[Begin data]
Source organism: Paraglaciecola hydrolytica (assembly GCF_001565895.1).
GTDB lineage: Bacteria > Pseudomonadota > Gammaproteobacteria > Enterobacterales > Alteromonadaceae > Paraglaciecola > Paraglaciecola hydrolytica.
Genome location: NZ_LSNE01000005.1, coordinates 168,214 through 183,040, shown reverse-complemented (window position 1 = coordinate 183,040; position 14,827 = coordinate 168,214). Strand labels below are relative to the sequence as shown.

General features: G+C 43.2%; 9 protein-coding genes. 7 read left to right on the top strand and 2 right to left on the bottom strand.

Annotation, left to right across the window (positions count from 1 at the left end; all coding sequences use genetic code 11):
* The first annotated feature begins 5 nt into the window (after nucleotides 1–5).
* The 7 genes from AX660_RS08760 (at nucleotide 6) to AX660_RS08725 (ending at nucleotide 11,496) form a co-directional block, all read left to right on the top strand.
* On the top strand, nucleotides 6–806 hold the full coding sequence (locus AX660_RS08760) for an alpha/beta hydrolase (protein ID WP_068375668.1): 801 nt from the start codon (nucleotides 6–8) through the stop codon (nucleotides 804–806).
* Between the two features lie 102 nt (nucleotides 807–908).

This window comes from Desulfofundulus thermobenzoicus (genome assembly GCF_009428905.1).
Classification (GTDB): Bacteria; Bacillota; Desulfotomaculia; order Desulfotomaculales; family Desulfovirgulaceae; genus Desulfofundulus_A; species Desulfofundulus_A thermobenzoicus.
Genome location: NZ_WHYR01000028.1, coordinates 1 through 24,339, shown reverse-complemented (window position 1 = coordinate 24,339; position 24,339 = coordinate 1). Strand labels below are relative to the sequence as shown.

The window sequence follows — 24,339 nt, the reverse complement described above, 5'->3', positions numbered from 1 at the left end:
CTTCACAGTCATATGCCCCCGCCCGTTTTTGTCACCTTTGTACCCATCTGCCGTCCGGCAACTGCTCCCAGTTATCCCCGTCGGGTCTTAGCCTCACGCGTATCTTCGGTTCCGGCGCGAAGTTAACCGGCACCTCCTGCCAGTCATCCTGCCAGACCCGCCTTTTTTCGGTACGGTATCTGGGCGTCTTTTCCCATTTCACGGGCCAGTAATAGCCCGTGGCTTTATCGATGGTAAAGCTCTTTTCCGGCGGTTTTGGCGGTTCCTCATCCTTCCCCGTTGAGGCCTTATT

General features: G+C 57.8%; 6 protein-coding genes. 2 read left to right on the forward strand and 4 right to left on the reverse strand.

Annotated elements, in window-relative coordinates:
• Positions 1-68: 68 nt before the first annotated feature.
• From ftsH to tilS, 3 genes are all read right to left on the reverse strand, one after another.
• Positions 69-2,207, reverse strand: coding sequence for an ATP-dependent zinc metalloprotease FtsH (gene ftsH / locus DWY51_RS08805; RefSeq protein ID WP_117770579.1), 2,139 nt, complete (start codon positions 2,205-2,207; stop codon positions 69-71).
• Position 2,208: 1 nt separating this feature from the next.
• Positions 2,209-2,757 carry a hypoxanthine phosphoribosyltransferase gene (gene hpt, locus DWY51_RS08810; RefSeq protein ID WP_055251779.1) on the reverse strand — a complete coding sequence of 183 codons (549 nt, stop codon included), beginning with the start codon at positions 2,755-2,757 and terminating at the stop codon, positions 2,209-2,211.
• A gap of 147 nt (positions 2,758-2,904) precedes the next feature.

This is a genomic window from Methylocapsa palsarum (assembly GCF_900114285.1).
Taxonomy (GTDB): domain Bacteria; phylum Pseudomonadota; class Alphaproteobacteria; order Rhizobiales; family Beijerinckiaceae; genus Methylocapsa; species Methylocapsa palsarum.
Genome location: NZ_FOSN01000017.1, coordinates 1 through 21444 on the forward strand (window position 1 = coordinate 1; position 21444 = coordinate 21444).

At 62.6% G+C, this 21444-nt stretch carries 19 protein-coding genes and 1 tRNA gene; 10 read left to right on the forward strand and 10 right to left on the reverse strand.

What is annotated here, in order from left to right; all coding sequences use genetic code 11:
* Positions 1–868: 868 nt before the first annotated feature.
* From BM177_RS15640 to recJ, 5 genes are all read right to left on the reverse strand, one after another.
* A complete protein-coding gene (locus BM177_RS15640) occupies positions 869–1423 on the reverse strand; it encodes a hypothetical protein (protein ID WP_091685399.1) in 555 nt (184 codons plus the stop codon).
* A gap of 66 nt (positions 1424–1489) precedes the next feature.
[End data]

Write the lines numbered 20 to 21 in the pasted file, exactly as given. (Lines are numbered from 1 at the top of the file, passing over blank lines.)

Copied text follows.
• Position 2,208: 1 nt separating this feature from the next.
• Positions 2,209-2,757 carry a hypoxanthine phosphoribosyltransferase gene (gene hpt, locus DWY51_RS08810; RefSeq protein ID WP_055251779.1) on the reverse strand — a complete coding sequence of 183 codons (549 nt, stop codon included), beginning with the start codon at positions 2,755-2,757 and terminating at the stop codon, positions 2,209-2,211.